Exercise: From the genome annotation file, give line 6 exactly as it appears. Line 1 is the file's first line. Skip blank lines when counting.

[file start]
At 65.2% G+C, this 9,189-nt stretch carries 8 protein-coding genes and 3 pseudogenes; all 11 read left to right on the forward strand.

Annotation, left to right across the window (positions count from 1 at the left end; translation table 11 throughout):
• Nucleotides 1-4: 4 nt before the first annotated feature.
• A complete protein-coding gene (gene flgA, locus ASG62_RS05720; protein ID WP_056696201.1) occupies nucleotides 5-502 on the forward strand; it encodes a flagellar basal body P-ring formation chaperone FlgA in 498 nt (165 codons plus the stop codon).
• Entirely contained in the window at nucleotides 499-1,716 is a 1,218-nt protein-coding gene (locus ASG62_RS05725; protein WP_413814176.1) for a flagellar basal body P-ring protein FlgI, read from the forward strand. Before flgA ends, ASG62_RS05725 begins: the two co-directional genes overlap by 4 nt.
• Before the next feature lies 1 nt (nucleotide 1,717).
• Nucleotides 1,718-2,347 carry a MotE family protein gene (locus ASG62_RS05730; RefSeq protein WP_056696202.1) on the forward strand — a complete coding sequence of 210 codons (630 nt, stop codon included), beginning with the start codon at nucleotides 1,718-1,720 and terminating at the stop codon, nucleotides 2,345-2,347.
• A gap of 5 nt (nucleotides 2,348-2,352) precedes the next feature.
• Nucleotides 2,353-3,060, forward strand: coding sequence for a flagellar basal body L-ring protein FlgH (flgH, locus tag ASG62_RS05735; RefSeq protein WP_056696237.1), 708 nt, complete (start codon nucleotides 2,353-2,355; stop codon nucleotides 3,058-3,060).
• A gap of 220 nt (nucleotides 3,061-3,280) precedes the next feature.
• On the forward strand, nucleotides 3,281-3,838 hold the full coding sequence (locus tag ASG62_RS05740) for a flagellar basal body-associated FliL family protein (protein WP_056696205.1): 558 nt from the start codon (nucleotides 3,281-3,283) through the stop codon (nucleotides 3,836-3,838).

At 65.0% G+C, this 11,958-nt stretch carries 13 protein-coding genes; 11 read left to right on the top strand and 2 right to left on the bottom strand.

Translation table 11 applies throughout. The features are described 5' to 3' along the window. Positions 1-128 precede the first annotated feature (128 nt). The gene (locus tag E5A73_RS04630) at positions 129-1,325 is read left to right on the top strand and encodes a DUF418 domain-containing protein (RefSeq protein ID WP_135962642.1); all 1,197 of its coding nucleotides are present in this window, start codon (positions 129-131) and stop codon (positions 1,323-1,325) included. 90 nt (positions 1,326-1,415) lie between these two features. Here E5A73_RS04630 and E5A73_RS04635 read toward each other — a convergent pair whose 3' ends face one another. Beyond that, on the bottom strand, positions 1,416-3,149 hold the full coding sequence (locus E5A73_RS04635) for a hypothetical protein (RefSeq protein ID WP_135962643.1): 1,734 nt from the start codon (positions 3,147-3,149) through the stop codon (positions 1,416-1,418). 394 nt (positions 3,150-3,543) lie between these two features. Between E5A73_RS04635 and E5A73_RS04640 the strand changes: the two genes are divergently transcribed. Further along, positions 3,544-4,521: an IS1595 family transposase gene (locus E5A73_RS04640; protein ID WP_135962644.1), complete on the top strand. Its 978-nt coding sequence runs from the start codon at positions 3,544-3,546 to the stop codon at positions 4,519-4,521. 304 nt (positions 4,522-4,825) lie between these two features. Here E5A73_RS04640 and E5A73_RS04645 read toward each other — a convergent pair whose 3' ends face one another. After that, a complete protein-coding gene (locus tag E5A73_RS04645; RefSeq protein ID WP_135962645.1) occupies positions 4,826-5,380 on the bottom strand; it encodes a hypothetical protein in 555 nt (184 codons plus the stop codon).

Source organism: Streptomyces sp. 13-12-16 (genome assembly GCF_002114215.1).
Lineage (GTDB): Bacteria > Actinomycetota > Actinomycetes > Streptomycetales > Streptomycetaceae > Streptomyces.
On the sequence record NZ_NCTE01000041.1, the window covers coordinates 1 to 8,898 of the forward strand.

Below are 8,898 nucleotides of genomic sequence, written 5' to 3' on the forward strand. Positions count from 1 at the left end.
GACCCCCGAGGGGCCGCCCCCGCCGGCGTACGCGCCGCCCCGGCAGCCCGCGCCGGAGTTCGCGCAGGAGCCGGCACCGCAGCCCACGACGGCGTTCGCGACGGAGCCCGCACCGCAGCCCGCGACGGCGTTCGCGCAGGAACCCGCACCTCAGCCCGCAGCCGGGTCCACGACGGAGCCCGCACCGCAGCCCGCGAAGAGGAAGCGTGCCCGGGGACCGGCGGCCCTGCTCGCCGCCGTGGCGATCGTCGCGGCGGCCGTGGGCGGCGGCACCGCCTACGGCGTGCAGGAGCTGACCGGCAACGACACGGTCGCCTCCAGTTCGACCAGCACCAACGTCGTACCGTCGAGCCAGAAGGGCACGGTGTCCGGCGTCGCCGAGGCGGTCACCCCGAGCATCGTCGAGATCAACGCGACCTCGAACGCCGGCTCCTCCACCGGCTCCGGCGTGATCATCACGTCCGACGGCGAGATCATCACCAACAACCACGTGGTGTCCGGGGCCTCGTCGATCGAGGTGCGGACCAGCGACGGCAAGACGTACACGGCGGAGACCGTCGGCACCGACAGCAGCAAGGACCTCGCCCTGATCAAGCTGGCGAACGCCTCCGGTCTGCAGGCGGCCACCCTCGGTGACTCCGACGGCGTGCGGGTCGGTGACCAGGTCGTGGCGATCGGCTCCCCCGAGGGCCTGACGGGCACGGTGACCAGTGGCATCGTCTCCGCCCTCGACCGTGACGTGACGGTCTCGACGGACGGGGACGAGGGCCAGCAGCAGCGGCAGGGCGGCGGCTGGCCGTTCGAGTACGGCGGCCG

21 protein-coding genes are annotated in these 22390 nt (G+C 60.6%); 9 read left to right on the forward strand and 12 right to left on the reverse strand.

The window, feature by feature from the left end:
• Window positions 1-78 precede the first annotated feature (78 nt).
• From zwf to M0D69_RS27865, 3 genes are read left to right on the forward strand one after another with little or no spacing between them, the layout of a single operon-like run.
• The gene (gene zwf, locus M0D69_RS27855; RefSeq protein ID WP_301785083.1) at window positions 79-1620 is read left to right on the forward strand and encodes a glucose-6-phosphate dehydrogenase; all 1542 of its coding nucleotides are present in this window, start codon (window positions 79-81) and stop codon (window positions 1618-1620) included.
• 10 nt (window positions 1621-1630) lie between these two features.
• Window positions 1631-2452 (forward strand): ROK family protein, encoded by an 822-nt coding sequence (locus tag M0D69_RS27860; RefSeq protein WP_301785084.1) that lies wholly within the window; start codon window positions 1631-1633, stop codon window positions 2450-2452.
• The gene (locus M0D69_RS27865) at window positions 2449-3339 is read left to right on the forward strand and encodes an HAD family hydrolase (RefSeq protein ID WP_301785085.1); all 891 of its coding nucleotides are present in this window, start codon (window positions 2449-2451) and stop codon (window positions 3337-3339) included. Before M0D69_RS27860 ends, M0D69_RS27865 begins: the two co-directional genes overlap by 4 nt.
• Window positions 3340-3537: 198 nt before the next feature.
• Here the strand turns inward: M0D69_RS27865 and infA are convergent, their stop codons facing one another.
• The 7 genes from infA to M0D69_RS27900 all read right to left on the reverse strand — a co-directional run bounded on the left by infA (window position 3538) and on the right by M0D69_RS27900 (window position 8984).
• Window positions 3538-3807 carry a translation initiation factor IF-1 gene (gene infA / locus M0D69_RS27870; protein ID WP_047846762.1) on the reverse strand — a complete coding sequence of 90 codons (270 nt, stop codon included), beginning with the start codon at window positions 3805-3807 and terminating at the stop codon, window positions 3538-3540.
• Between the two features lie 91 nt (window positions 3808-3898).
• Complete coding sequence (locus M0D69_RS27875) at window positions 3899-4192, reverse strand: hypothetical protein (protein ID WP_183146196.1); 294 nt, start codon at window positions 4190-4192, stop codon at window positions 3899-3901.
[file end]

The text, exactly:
• Before the next feature lies 1 nt (nucleotide 1,717).